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Using Comics and Graphic Novels as Teaching Learning Tools

Posted on Jun 23, 2014 by Ishanee Bhattacharyya | Category: Blog, Miscellaneous | Comments: none

Children have a natural affinity for anything graphic- visual illustrations, comics, cartoons, et al. Gone are the days, when we would reprimand kids for sneaking comic books instead of textbooks, or reading story books instead of completing their Math homework, or watching cartoons instead of drinking milk! Educators and parents have realized the immense potential graphic novels and comics have in developing essential skills- writing, reading, drawing, inking, and having computer coloring skills.

In my view, graphic novels and comics can completely replace those boring school textbooks with a wall of words, daunting and endless. They can take the role of literature in the classrooms. They have an added advantage as they divide up the text into manageable chunks, which are supported by images. These images help readers increase their vocabulary through the connection between words and images. Comics and graphic novels can be used as a “point of reference” to bridge what students already know with what they have yet to learn. For example, comics and graphic novels can teach about making inference, since there is a small amount of text associated with it. For students who lack the ability to visualize as they read, comics and graphic novels provide for it. Moreover, it provides an excellent way for reluctant writers to communicate a story that has a beginning, middle, and end. I think comics and graphic novels are an excellent vehicle for teaching writing, as a story has to be pared down to its most basic elements. It is easy for the students to look at a short comic strip and identify story elements.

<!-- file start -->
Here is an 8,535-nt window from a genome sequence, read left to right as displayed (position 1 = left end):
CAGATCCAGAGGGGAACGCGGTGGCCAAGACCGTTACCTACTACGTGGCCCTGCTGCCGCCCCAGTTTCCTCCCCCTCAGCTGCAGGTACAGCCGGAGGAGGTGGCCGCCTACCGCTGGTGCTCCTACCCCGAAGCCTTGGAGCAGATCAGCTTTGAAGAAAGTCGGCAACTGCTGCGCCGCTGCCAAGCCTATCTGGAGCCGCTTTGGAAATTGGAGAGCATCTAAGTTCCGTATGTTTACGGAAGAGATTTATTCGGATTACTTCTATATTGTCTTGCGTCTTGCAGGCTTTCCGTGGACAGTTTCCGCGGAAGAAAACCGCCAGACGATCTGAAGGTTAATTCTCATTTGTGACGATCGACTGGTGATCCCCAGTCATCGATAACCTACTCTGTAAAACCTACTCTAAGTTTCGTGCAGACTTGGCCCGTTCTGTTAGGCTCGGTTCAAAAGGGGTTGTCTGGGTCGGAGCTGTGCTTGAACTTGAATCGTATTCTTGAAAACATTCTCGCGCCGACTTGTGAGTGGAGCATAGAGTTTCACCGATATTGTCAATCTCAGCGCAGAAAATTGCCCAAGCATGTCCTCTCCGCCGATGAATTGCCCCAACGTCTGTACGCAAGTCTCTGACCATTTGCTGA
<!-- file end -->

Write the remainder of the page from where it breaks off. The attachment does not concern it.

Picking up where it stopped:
Comics and graphic novels also encourage readers to explore different genres, and develop an appreciation for different literary and artistic styles, teach positive messages, such as helping others, working to one’s best ability, working as a team, and persevering. They also open a reader’s mind to new ways of storytelling, and increase their imagination, through the unique combination of text and pictures used in comics to convey the story. However, selecting the right comic is very crucial. It has to cater to all the learners and readers in the classroom. But the real daunting task, teacher might have to face, is getting students to actually enjoy reading comics. But given the fact that, children are usually drawn to graphics and cartoons, it would not be very difficult after all.

So go on, add some drama to your classroom! From Batman’s intensity, to Supandi’s absurdity, from Veronica’s charm to The Hulk’s anger, from Dennis’s menace to Chacha Chaudhury’s wisdom, let your classroom breathe some life and magic!

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About the Author

Ishanee Bhattacharyya
Ishanee Bhattacharyya
Associate – Research and Development "Education ought to develop all the faculties in a self" A masters in Sociology who handles the research portfolio, she imagines education as an all-encompassing egalitarian system, modeled on Tagore’s, Michael Apple’s and Friere’s ideologies. Her job yields new information each day – making it challenging and her reflective, objective and critical self takes the challenges head on. She enjoys a healthy debate and loves to read.



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